Of course discussion of this while waiting for the school bus one afternoon gave rise to one previously unconsidered dilemma. Sarandon is considered one of history’s finest film stars and was duly honoured with an Academy Award for playing a nun in 1990s zombie flick Dead Man Walking.
“But will she make my bum look big?” Helen worried aloud.
For variations on a theme, this may never be beaten. Usually it doesn’t apply to actresses but to jeans and pants, which it seems often have some sort of mystical, rear-view mirror type of quality, in that the object in them is not as large as it appears.
I have of course been in the firing line of this conundrum of physics before. You don’t get to your mid-forties, a veteran of several hard-fought relationship campaigns, without staring down the barrel of this question a few times and seeing a pensive woman staring at you from behind it. My own wife once asked if the jeans she was wearing made her butt look big. “No,” I said, “It’s all the cakes and pies you eat.” Great writers sometimes have to sacrifice themselves for lines like these, regardless of the consequences. Thus we suffer for our art.

People have often commented on the resemblance:
My friend Helen out shopping in Beijing ...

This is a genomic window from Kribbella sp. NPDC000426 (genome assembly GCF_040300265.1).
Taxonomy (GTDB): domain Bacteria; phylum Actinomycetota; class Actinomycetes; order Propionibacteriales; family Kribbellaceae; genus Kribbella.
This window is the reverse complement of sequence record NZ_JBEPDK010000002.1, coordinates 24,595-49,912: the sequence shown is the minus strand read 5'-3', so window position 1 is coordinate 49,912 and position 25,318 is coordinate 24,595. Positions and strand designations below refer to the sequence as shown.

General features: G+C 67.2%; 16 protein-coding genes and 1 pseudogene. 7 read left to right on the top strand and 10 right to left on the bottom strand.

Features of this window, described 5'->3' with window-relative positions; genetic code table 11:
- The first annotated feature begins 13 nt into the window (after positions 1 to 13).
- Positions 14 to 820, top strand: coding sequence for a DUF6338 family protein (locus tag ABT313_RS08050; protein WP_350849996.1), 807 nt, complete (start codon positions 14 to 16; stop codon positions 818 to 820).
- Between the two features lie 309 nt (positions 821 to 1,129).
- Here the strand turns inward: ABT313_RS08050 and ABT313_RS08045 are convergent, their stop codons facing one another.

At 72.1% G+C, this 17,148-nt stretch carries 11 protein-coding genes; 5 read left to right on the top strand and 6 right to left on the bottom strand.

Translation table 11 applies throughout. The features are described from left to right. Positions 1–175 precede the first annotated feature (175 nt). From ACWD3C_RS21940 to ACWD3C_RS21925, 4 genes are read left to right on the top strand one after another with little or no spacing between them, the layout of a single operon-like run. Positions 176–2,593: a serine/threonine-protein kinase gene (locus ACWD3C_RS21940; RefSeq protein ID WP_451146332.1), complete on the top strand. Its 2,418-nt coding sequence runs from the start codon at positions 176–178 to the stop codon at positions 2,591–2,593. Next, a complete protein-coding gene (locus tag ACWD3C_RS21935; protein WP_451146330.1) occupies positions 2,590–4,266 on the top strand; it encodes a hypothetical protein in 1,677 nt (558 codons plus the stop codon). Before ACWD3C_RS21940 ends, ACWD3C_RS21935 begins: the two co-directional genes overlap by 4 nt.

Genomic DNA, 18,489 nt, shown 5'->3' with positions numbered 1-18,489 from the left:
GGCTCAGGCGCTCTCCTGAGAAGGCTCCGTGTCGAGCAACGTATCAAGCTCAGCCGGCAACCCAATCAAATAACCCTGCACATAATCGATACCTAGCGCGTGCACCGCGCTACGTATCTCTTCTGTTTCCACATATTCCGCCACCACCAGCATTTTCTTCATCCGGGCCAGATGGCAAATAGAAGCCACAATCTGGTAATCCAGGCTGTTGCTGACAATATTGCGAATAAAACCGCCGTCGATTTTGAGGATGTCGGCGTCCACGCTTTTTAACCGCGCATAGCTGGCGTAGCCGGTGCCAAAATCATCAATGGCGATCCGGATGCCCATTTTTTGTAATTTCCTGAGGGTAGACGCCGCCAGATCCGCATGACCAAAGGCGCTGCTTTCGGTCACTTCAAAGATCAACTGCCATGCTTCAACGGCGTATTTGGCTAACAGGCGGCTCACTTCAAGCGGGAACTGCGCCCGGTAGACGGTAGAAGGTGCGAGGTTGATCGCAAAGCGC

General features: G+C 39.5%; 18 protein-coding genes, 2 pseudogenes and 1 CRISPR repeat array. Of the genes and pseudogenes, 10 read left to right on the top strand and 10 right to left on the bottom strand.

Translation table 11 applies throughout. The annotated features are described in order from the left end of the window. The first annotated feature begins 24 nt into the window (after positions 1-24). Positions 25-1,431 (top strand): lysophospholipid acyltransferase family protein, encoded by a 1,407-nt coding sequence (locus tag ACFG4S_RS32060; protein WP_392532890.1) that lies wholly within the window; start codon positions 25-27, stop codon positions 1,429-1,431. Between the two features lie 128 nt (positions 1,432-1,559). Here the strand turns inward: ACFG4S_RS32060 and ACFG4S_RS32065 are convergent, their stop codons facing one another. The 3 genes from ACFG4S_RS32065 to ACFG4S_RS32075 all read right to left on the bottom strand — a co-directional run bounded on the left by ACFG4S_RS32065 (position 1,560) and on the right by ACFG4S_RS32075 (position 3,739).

... and relaxing at home
in building 15.

The real Sarandon agreed to pose for
this exclusive picture for the Tiger
Father yesterday. However, she refused
to show her butt. It remains unclear,
therefore, whether she will be asked
to play Helen in the Tiger Father movie.

But look, all these words are for a purpose, they’re not just to fill a void you might otherwise have had for the past 10 minutes when you should have been working. They’re a roundabout way of announcing the Tiger Father is back from holidays, semi-refreshed and ready* to churn, plough and finesse his way through more writings on life, times and parenting in modern China, which is nowadays not the straight-jacketed pit of repression and censorship it probably seems to the outsider looking in from abroad. It is in fact quite a bit colder.
It is my fervent, humble hope that you enjoy this blog like nothing else you have ever enjoyed in your life. And if you’re into publishing books, or making blockbuster Hollywood movies, please let me know.

(*At least I will be ready after Chinese New Year holidays, which start this week. It’s this time of year that everything in China shuts down, including myself. Pretty close to Christmas, huh? You see there are upsides to living here. There will be a fresh post here on Thursday, but after that, well we'll see.)